We now turn on the proof of Stallings’ construction. The figure below illustrates an example; the reader is encouraged to keep in mind this particular case in order to visualize how the argument is simple.
Proof of Stallings’ construction: Because is an immersion, for any vertex and any label , there is at most one edge labelled starting from or ending at . We want to add edges to so that exactly one edge of any label start from and end at any vertex; such a graph will be a covering of .
Step 1: Let be an edge labelled and let denote the path of oriented edges labelled containing of maximal length (such a path is uniquely defined). Two cases happens: either is a loop, and there is nothing to do, or is not a loop, and we add an edge labelled between the extremities of .
Doing the same thing for every edges of and for every label, we get a graph satisfying: for any vertex and any label , either there is no edge labelled adjacent to , or there are two such edges, one starting from and the other ending at .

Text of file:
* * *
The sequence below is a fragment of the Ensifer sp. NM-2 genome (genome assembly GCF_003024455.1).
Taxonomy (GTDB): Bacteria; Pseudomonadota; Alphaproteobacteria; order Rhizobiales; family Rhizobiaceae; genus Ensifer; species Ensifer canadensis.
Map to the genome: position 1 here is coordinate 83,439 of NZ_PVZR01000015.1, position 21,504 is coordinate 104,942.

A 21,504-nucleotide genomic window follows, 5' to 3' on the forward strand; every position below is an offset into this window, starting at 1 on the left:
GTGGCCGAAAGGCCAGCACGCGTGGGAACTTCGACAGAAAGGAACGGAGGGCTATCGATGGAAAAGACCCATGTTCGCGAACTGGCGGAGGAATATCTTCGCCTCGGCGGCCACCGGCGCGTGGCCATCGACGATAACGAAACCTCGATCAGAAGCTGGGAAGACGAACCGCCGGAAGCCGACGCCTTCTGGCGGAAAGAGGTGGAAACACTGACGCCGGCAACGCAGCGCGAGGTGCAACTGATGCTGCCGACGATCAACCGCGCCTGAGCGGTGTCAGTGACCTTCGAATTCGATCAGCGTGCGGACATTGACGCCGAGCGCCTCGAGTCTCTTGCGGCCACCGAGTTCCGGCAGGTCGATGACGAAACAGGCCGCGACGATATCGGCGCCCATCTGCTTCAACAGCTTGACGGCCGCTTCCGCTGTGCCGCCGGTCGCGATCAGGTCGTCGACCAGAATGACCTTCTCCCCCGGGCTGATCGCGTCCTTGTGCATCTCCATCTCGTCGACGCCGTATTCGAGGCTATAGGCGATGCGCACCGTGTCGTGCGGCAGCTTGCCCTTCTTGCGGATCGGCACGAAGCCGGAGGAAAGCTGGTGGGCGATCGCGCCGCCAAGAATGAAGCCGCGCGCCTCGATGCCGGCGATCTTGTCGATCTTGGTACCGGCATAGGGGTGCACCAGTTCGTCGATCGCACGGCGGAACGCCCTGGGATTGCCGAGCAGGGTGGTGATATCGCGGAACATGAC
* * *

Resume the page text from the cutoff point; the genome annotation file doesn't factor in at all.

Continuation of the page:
Step 2: Let be a vertex and a label. If there is no edge labelled adjacent to , then add a loop labelled based at . Keep going for every every vertex and for every label.
Let denote our new graph. It is a covering extending by construction the immersion , so we have the commutative diagram.
To conclude the proof, let us define a retraction . Of course, we only have to define , where is an edge added to . Two cases happen: either is a loop based at a vertex , and we define , or completes a path to a loop, and we send on (first choose a subdivision of ) so that .
Nota Bene: In general, the retraction defined above is not simplicial.
See also Graphs and Free Groups.